Take hydrangeas, for example – a popular choice at weddings. Bright blue hydrangeas can break the bank since they’re cultivated in Holland, said Jennifer Kennedy, wedding consultant for Flowers by Donaroma’s in Edgartown. “Go for the softer blue hydrangeas or white hydrangeas,” which are locally available. “Those end up working better for budgets than the bright blue ones.”

If it’s a particular arrangement style you’re after, a florist might suggest a modification to better suit your needs. Coulter recalled one bride who wanted thick, lush garlands for tablescapes, which would have driven up the cost of labor. She suggested a deconstructed garland instead. “It may not be what they originally had as a vision,” she said, “but they’re always happy in the end.”

Last but not least: if you still need to trim costs, consider prioritizing hand-held arrangements over reception décor, or vice versa. Choose whether “you want it more in the personals – the bridesmaid flowers, bridal bouquet, boutonnières – or if you want to put money into the reception tables where more people will sit and see them,” said Kennedy.

When all is said and done, the outcome should be similar to your original vision, if not exactly what you had imagined. Just bear in mind that no matter how much you skimp and save or pin and hope, at the end of the day, beautiful, fresh flowers don’t come cheap. According to Coulter, the average wedding order at Morrice Florist clocks in around $7,000 – “and that would be for a wedding sized at 100 to 150 people, including a bridal bouquet and bouquets for her bridesmaids, boutonnières, flower girl flowers, ceremony décor, and just regular table arrangements. 

“But that would be for a very straightforward wedding,” she clarified. Add-ons would be extra, everything from herbs on the bar, to trees in rented restroom trailers, to flowers in bridesmaids’ hair.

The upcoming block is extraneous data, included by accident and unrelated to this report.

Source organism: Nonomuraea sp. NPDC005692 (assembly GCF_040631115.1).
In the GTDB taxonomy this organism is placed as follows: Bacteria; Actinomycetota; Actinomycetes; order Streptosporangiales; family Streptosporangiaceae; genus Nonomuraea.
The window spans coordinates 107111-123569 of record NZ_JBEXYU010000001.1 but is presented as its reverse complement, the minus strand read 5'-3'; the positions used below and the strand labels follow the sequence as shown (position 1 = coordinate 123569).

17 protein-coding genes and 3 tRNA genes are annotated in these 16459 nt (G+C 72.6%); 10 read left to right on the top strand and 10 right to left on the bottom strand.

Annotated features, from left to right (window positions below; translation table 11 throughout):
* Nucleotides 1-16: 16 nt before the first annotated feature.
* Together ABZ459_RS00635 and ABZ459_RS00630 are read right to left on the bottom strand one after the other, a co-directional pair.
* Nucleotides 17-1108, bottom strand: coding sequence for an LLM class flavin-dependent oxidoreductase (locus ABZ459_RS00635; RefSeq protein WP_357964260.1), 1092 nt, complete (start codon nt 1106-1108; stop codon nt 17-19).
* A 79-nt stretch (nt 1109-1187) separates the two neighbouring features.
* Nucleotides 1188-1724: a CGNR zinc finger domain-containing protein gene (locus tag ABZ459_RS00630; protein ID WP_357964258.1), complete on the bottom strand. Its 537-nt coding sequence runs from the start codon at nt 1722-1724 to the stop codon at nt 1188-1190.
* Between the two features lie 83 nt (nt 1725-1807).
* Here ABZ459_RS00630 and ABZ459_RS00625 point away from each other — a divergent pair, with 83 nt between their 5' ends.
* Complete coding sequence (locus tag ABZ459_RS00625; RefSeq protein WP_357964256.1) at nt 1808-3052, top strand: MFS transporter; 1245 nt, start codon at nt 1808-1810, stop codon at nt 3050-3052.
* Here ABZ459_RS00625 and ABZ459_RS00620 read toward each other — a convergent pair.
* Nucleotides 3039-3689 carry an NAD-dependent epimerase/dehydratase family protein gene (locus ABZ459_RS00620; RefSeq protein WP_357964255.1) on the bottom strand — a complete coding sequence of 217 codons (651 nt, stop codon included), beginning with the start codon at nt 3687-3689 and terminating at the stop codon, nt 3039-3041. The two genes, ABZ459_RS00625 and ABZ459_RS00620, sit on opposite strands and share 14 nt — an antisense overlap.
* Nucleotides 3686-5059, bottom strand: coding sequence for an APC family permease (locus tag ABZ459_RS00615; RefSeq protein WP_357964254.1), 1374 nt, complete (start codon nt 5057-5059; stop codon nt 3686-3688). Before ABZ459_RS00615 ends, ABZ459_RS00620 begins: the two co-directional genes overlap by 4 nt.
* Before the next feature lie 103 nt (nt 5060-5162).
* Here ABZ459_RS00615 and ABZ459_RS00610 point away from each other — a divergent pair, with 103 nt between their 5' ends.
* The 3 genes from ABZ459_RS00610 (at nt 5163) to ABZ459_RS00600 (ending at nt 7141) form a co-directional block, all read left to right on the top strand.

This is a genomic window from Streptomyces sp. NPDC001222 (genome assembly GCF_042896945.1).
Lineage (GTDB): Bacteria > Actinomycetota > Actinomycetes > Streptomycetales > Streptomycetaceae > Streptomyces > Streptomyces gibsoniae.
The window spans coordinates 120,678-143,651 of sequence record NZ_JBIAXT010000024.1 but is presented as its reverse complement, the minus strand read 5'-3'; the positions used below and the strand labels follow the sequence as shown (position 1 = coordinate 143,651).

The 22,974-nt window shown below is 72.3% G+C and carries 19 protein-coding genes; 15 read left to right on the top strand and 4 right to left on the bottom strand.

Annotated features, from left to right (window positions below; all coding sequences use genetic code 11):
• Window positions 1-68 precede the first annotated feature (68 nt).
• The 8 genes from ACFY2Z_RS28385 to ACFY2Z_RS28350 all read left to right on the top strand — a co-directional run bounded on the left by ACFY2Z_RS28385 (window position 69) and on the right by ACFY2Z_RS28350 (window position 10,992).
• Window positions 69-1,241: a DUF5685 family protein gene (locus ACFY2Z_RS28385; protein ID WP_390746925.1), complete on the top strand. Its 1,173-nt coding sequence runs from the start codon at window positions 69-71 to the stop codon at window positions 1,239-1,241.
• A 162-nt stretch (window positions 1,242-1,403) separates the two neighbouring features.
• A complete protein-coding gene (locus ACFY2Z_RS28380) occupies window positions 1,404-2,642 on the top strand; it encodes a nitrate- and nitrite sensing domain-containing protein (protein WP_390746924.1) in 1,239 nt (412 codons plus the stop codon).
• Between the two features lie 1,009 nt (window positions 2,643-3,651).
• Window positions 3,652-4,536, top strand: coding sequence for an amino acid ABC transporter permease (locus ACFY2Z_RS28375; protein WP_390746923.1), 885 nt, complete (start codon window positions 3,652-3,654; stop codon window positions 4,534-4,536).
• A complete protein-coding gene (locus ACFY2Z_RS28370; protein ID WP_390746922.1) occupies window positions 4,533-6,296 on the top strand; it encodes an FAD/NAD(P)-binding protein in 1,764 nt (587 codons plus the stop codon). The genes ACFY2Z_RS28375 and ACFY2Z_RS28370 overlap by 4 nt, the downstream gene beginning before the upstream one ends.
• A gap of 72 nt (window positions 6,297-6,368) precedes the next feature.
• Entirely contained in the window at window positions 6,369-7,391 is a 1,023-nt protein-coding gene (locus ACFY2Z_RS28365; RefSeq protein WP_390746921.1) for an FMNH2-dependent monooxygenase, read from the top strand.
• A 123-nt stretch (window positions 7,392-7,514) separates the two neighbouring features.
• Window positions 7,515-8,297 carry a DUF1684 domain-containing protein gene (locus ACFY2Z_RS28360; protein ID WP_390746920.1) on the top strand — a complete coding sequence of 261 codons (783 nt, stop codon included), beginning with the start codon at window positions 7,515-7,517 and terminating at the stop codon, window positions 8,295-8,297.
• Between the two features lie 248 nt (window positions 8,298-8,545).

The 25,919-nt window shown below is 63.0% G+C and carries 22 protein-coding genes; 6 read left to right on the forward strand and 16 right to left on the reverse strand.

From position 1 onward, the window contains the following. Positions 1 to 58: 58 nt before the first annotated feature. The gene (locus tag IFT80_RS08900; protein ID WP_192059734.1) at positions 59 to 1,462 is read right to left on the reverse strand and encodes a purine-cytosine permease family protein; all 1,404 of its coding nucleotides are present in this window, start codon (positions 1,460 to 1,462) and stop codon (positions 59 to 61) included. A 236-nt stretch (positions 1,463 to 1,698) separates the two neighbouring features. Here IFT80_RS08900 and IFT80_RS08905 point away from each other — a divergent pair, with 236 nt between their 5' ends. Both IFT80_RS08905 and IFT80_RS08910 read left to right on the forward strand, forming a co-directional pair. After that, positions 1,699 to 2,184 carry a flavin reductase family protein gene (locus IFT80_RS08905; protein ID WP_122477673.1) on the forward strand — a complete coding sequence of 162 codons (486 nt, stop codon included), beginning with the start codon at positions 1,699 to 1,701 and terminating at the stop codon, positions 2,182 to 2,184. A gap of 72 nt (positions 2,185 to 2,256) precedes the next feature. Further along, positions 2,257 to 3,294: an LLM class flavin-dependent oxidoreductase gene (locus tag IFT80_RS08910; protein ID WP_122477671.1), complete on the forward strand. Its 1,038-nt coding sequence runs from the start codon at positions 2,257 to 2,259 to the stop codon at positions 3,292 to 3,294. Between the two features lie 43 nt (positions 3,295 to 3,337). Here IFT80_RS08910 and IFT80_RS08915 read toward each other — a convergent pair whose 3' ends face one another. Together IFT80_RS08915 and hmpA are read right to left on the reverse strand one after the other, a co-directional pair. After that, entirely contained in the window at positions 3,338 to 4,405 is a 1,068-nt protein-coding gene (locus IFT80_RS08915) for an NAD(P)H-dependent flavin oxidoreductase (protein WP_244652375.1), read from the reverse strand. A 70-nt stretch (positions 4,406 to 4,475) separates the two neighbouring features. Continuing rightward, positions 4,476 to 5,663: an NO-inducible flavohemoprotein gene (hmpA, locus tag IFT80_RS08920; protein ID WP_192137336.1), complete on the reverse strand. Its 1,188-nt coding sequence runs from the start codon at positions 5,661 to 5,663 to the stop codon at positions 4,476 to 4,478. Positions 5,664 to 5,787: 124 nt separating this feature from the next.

All of which leads back to the question: why do wedding flowers cost so much?

The answer comes down to simple addition. There’s the cost of the flowers themselves, plus the cost of labor to receive and process them. There are delivery fees, design fees, refrigeration, and an army of experts who arrange the flowers in the hectic pre-wedding hours. There are set up fees, take down fees – really, any number of variables.

And, of course, there’s the sheer scale of the order. A typical Vineyard wedding might feature one bridal bouquet, five bridesmaid bouquets, two corsages, eight boutonnières, a few flower crowns, twenty centerpieces, twelve aisle decorations, a welcome arrangement, an arbor…you get the idea.

“Think of what you would spend on a nice, beautiful arrangement for your mother on Mother’s Day, and then multiply it by the number of tables you have from your headcount,” said Bettencourt, the bride and planner. “People know flowers are expensive, but they don’t really wrap their head around the repetition of what they need.”

The following articles were published along with this:

Flower Planning in Four Steps

Budget Breakdowns

Ways to Save

Photos by Jocelyn Filley. Flowers and styling by Morrice Florist. Furniture by Vineyard Decorators.